Nowhere else in the country is the landscape more stunning, the food tastier, and the collection of art and culture greater than it is here.
Undulating meadows basking in the evening sunlight, and cypress trees lining isolated country properties like friendly watchmen form the backdrop for artistic holidays, retreats, music seminars, and yoga classes. Between olive groves and vineyards, agritourism offers an insight into Italian rural life, and the area is also popular for horse riding, golf, hiking and cycling. And every year, thousands of visitors enjoy the warm, crystal-clear waters of the sea at one of the many pine-forest-lined sandy beaches and rocky cliffs of the Central Italian region.
Art enthusiasts also get their money’s worth in Tuscany. Considered the cradle of the Renaissance, the art and architecture of the major cities here in fact carry traces of the styles of all the ages. Siena and Arezzo captivate with their mediaeval palaces and churches, and narrow alleys. Pisa welcomes streams of visitors thanks to its world-famous monuments: the Cathedral, the Tower, the Baptistery and the Camposanto; as well as the old town of Florence, which is the site of the largest collection in the world of universally known works of art, and is a UNESCO World Heritage Site.
Florence draws millions of visitors each year from all over the world. Important personalities permeate the culture and spirit of the city. Leonardo da Vinci, Michelangelo, Botticelli, and Galileo Galilei all spent time in Florence and contributed significantly to the legend through their works. The Uffizi, the Ponte Vecchio, the Cathedral with its world-famous dome, and the Palazzo Vecchio form the image of this beguiling city. The frescoes of Giotto in the Franciscan Church of Santa Croce alone are guaranteed to provide hours or even days’ worth of cultural insight. Living in the 1.5-million-strong city is a bit like living in the museum itself. On the banks of the Arno, the apartments in the upper storeys especially offer views of the river and the red-tiled roofs of the city. Almost as sought-after are the historic centre and the surrounding slopes.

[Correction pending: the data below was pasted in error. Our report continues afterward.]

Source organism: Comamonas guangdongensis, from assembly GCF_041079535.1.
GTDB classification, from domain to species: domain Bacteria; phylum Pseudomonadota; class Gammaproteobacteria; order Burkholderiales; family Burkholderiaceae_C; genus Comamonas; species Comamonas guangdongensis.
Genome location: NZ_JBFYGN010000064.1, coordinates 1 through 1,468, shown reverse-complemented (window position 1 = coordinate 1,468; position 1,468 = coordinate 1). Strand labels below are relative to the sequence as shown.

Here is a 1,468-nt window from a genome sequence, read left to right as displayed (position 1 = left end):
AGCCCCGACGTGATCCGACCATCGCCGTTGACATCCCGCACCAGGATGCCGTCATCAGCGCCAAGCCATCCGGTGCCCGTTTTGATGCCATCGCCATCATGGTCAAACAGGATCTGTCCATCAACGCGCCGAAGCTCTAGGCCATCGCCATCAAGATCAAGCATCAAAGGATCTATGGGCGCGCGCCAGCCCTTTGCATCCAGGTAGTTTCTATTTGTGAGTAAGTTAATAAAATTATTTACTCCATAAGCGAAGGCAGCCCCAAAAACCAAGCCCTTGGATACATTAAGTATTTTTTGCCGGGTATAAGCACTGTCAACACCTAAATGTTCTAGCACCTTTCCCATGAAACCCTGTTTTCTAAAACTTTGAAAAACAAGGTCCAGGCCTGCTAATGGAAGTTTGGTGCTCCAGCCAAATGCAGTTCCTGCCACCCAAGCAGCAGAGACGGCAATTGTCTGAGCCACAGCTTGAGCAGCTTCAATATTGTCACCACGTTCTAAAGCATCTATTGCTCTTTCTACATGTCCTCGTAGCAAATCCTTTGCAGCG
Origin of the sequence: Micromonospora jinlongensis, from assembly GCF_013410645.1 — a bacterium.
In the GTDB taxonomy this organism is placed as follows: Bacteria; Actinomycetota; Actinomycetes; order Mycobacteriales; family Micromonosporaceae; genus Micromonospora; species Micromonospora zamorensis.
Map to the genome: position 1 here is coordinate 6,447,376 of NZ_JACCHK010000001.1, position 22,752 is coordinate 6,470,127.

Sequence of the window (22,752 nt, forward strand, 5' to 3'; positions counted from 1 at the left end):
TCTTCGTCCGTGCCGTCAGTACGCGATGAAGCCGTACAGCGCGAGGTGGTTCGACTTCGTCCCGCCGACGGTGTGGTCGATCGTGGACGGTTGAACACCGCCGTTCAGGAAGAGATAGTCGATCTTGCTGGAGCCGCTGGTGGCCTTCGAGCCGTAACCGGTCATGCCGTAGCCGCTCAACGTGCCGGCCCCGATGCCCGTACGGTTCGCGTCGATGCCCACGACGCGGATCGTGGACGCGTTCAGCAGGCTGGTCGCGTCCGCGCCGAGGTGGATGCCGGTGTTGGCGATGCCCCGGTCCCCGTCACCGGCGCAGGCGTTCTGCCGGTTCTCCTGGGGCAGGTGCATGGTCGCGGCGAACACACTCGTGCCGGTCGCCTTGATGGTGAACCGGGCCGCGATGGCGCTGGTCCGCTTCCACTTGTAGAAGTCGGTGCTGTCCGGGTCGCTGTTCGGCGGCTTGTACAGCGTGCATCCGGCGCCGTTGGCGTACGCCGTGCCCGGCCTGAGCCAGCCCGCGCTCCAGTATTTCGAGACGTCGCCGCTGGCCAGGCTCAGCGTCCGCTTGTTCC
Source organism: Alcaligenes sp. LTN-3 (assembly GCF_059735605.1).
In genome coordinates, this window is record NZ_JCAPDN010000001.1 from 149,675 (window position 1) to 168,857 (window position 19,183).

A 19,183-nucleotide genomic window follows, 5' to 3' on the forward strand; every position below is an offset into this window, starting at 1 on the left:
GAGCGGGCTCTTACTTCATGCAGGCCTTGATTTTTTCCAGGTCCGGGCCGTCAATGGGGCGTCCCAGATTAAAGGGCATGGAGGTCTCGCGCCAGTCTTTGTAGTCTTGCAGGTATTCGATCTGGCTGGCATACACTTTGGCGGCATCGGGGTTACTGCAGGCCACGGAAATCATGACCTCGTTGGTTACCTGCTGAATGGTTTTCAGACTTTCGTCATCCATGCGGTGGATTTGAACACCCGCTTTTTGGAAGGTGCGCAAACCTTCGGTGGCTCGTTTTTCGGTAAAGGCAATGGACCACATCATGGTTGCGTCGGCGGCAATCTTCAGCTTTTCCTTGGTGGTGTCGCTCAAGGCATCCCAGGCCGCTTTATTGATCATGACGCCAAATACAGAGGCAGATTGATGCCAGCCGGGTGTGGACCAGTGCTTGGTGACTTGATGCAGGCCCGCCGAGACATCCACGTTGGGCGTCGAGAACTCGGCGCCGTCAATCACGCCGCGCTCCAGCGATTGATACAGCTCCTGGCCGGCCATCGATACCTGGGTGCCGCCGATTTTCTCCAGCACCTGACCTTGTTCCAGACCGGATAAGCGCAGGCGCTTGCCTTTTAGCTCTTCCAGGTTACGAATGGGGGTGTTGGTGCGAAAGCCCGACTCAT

Siena is one of the most beautiful cities in the world. The most famous sights of this mediaeval city of 60,000 are without a doubt the black-and-white-striped Cathedral; the Piazza del Campo, where the annual notorious horse race, the Palio di Siena, takes place; and the Palazzo Pubblico with its 102-metre-high tower. But there are also countless hidden gems nestled in narrow alleyways that provide for picture-postcard photos: the Gothic building style, the flying buttresses, window boxes, washing lines. Just as you would imagine authentic Italy. A carefully renovated apartment in one of the historic buildings in the centre or in a more affordable area on the edge of town is perfect for experiencing history right on your doorstep.
Forte dei Marmi
Forte dei Marmi on the Ligurian coast has always been popular as a beach resort with the wealthy. Originally a harbour for shipping marble from the seams at Carrara, which Michelangelo used personally, later a sleepy fishing village, Forte dei Marmi transformed itself in the 1950s into a cosmopolitan resort for celebrities such as Thomas Mann, Aldous Huxley, and Andrea Bocelli. Nearly 8000 people live here–three times that in summer–enjoying sweet relaxation on the dreamy beach with its shallow water, a lively nightlife scene, luxury shopping in high-class boutiques, and a wide choice of sports ranging from tennis to windsurfing to climbing and hiking. A new home here could mean a luxury villa right next to the beach. There are also fine holiday homes in the centre and in the green spaces on the edge of the town.